Site hosted by Build your free website today!


Day 1: DECEMBER 16

Reflections on  John 5:33‑36

by Peter Nguyen Hieu, SVD


I would like to start my homily with a story entitled “The clown and the Fire”.

There was once a traveling circus in Denmark which caught fire. The manager, seeing that the clown was already dressed and made up for the performance thereupon sent him into the neighboring village to fetch help, especially as there was danger that the fire would spread across the fields of dry grass and engulf the village itself.


The clown hurried into the village and requested the inhabitants to come quickly and help put out the fire. But they thought that it was meant to attract people to the performance and they clapped their hands and applauded the clown. He tried to get the people to be serious; to make it clear to them that it was not a trick but it only increased their laughter. They thought he was acting out his part splendidly and did not realize their mistake until the circus was burned down and the village engulfed in the flames.


The clown in the story, as a messenger, tries to bring the alert message to the people, in order to alarm them of the coming disaster, but the people did not believe him. Instead, they even mocked at him. And as the result, the entire village was destroyed by the fire. The clown is the messenger.


In today’s Gospel, Jesus affirms the role of John the Baptist: He is indeed a prophet, a forerunner of Jesus Christ. Truly, John the Baptist is the last prophet of the Old Testament and the first who gives witness to Jesus Christ. He is the hinge that connects the Old and the New Testament. He is the bridge that links the past, present and future.


As a forerunner, a messenger of Jesus Christ, the role of John the Baptist is clear:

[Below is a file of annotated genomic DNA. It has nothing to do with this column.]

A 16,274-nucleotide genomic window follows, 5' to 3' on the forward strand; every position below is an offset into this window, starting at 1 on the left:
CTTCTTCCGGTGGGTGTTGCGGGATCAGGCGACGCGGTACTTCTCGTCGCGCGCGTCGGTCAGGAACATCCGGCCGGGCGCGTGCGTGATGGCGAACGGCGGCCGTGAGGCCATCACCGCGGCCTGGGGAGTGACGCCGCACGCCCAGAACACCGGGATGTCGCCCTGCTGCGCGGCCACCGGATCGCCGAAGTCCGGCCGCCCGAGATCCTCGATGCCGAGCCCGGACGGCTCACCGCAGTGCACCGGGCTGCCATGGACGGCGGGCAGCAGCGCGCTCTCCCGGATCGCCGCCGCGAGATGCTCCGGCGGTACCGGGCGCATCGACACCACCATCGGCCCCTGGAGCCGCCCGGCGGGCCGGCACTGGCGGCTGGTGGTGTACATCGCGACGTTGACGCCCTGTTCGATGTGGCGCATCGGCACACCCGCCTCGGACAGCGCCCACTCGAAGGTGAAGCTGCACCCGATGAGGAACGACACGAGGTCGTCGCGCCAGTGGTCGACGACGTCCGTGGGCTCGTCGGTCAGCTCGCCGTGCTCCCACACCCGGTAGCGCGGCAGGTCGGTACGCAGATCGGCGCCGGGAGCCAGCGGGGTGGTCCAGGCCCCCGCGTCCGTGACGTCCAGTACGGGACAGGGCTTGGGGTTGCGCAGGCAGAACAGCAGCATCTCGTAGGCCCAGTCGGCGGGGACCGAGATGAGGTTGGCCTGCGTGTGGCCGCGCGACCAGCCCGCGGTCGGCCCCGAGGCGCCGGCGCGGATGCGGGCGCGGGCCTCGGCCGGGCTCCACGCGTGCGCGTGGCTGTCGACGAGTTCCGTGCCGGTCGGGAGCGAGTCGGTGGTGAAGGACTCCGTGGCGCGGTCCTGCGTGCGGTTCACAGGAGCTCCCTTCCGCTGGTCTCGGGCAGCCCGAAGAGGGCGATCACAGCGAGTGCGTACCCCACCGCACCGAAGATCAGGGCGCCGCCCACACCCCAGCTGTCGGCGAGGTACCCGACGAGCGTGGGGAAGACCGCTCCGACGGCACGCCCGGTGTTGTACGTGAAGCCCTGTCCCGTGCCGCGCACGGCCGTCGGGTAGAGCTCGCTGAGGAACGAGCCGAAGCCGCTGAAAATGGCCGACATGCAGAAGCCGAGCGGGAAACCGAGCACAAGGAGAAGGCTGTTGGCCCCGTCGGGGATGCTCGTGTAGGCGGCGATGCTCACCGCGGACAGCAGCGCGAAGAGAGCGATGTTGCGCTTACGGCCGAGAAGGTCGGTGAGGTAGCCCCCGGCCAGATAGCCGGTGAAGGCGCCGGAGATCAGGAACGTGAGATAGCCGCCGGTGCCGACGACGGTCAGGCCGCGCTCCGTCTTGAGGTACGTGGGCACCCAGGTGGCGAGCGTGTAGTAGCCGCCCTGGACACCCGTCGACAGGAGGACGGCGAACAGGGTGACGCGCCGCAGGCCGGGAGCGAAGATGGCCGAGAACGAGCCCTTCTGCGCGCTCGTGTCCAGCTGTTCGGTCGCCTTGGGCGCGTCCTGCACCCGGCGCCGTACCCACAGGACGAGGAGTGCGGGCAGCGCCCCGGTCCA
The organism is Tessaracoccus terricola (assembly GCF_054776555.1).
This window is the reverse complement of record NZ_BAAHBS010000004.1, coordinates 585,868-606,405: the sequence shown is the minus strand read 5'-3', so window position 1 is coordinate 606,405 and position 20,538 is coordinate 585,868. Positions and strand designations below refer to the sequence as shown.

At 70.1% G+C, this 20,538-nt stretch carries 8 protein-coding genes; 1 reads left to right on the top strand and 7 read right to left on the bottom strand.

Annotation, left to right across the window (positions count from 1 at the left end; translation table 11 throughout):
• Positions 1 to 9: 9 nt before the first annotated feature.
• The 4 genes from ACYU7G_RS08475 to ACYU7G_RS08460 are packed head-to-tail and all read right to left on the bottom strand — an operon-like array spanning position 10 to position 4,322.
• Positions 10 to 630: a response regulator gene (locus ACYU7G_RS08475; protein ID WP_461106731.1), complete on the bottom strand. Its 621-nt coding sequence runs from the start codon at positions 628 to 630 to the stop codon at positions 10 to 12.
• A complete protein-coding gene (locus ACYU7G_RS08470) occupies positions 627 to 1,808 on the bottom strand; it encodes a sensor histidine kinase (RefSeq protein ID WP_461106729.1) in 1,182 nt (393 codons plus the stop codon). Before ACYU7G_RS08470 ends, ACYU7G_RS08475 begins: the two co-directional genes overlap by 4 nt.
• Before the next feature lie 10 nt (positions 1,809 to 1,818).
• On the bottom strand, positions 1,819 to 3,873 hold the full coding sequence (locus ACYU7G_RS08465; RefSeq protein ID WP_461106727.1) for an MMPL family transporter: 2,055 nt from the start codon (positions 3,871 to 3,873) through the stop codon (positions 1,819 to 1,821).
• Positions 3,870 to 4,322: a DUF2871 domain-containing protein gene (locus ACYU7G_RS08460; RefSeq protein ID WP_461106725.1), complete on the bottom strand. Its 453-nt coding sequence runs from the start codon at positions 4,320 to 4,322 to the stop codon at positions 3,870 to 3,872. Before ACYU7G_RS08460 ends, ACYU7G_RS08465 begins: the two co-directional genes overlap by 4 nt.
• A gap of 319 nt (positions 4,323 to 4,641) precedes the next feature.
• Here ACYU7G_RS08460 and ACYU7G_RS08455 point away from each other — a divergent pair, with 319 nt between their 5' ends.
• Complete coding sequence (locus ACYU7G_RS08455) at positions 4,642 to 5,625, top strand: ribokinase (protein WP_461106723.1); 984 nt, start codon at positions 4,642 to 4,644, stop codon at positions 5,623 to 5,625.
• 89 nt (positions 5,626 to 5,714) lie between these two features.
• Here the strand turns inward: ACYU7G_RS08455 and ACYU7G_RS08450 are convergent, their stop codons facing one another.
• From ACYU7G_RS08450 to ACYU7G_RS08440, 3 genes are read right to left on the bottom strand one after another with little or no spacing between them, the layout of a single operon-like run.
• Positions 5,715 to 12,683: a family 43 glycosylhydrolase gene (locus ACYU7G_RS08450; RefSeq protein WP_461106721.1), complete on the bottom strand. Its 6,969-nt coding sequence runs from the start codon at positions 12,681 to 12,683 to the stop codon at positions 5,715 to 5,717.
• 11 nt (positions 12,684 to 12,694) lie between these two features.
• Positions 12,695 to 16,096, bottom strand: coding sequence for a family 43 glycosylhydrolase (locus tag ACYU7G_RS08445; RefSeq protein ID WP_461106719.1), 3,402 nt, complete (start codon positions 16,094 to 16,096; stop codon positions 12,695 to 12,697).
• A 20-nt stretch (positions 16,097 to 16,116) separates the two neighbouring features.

First, John the Baptist  is a witness to Jesus Christ. John the Baptist is the son of a devout priest Zechariah, but he does not behave as a priest of his time. He grows up in the desert, distancing himself from the luxury in which the Jerusalem Priestly aristocracy lives. By his dress, diet and preaching, John presents himself as a prophet, a witness to the coming of the Lord. He affirms himself as “a voice in the desert”, preparing the way of the Lord as prophesied by Isaiah.


Secondly, John the Baptist is a prophet. A prophet is someone “who speaks for…’ A prophet is one who speaks for God and interprets Gods will for the people. John The primary duty of a prophet is not to speak for his own, but to call people for repentance. John the Baptist humbly empties himself before Jesus Christ, whom he introduces. He only exists in reference to Jesus Christ. He refuses to be called the Messiah (Jn1:20), He wishes to become less important so that Christ become more important (Jn 3:30).  He himself is not the light, but only a lamp, burning and shining so that the people will enjoy the true light-Jesus Christ (5:35). He is a servant, not worthy to untie his sandal (Jn 1:27). And finally, as the destiny of a true prophet, he gives up his life to witness to the truth.


Dear brothers and sisters, in the spirit of the Advent, we are called to repentance and to give witness to Jesus Christ. John the Baptist invites us to prepare the way for the coming of the Lord. It is the preparation of our hearts. He calls us to fill up the valley of hatred and evil desire, to flatten the hill of pride, of fraud and envy, to straighten the crooked of greed, deceit and corruption, so that our life will become a lively witness to the Lord, Jesus Christ. The true preparation of the coming of the Lord is to repent and to give witness to Him, as John the Baptist did.